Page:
If You Hate Networking...

pouring coffee

Take the lead and hold your own networking event. Sound counterintuitive? Perhaps, but you will be in control – which leads to confidence.

Starting your own event will greatly expand your reputation, relationships and marketing reach. It could be a one-time event, such as a free workshop or afternoon tea party. Or it could be an ongoing thing – following a networking group or mastermind model.

Leverage your connections and share the wealth. Find a partner with the same goals that you have and collaborate. You will be able to leverage all of your combined contacts and have someone to help with the planning, execution and hosting. Find someone whose skills complement your own.

Here are a few things to consider:

Weekly, monthly or quarterly
Day or evening - breakfast, lunch or happy hour
Day of the week – avoid Mondays and Fridays

Cover charge
Membership fee
For profit or not-for-profit

Hotel, restaurant, bar, club, coffee shop
Central location
Parking availability

Exclusivity – open to everyone or invitation only
Industries – specialized or diverse

Social media
Registration - if you are charging for the event, you will need to offer a way to register and pay

Clearly identify your target market and many of these details will fall into place. Take the time to think about who the participants will be and what they will also get from the event. Write out the benefit statements. You should plan this as a project, the same way you would any marketing strategy.

Originally published in Work Better, Not Harder on March 24, 2011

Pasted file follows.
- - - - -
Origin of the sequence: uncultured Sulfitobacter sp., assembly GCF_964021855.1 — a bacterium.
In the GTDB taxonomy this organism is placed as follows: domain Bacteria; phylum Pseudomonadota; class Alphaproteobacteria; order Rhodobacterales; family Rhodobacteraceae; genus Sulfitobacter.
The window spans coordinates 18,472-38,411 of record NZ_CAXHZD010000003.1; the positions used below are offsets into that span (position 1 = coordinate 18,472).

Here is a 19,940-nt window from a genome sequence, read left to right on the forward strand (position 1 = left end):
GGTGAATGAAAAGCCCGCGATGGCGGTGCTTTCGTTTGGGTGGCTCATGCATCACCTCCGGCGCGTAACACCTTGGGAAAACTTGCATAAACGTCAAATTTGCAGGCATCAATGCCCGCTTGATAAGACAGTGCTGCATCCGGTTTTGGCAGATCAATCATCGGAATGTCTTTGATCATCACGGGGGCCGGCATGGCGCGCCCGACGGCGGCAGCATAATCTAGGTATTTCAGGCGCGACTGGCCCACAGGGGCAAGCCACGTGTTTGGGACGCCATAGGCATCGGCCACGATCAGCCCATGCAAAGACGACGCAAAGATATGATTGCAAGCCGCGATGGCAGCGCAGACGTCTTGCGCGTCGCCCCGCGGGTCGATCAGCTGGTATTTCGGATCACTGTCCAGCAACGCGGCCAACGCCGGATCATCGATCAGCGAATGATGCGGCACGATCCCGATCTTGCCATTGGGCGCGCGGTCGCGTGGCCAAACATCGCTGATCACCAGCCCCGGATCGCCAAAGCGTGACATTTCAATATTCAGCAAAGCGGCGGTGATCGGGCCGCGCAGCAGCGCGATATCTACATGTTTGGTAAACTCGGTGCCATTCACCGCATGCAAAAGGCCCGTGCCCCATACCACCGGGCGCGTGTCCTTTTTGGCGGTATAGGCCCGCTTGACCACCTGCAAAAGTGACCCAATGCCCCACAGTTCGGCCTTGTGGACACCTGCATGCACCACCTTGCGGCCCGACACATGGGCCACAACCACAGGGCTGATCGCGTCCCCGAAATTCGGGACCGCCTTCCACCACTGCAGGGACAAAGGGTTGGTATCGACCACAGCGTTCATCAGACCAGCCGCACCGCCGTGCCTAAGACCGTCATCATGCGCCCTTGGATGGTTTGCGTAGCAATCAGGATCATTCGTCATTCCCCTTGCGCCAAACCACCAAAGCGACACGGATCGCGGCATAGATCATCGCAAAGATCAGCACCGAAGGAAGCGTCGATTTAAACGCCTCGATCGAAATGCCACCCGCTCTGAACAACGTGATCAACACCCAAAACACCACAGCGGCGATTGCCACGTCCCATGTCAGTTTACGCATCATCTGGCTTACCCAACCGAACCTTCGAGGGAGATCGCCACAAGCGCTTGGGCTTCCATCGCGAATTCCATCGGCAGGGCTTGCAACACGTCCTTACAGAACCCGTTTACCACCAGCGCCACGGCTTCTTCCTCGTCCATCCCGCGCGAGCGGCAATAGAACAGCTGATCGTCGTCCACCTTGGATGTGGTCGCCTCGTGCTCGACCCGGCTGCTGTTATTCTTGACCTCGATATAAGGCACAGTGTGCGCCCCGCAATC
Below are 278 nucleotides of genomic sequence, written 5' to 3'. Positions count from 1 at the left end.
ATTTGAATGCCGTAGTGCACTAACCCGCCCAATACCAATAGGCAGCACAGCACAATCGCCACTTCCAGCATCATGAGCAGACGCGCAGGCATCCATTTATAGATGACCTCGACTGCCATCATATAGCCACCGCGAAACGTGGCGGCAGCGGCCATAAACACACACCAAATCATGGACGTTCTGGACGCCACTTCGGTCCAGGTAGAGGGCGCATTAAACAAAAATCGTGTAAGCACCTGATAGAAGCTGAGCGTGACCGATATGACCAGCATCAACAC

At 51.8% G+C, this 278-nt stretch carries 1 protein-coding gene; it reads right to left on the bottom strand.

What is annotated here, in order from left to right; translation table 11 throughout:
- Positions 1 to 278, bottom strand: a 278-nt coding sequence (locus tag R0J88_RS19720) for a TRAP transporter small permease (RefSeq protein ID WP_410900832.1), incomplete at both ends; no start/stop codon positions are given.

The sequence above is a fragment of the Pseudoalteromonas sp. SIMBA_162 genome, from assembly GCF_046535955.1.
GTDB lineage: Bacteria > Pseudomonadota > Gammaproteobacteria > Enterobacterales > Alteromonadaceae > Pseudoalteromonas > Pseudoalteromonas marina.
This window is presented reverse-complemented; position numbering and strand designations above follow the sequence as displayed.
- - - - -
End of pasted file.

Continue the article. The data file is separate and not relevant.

March 8, 2011

Pay your Bills Automatically

Getting statements and paying bills online is convenient, but it's even more convenient to have them paid automatically.

Consider having all your business expenses automatically charged to one credit card (that gives you airline mileage or other perks). Then have that credit card statement automatically paid from your chequing account. The entire process can be hands-off! If you want more control, you can keep that last piece as a manual operation based on your cash flow.

Beat the Business Blahs

This is a blah time of year. The lack of sunshine is making me listless. I’m anxious for spring… and my garden. My enthusiasm is waning a bit. Are you feeling it too?

Running a small business is hard. We can’t afford to show it when we feel discouraged. How do we get reenergized and refocused? Here are some things that work for me:

Appreciate what you’ve got.
Do a reality check. Focus on what you appreciate about owning your own business. Maybe it’s having the freedom to work from your home office with a cat on your lap. (His name is Romeo.) Or maybe it’s not working your butt off to satisfy a cranky boss. Whatever your motivation, make a list of those things and pin it up by your desk.

Get moral support.
Whether it’s networking or just having coffee or lunch with other business owners, being around others with a similar mindset is motivating and inspiring. Entrepreneurs are optimistic and action-oriented, so if you’re feeling blah, grab another business owner for a pep talk.

Give moral support.
Of course, it’s equally important to give support as well. Make time for friends and colleagues who ask you for advice or just need an ear. By helping others, you help yourself.

Shake things up.
It’s easy to feel uninspired when you’re in a business rut. Shake things up by learning new skills, pushing your business into a new area, or challenging yourself to try something that scares you. How about public speaking or cold calling? Pick the benefits you want and put some thought into your choices.

February 17, 2011


A cool little online app that you can use to coordinate decision-making among a group of people... and it's really simple! You can ask for available dates for a meeting or ask for input to a decision.

(Thanks to Joan for this handy tool!)

Action and Email Don't Mix

Reactionary Workflow – reacting to what’s coming in rather than being proactive. It’s a new term but a familiar feeling… and it sure did resonate with me.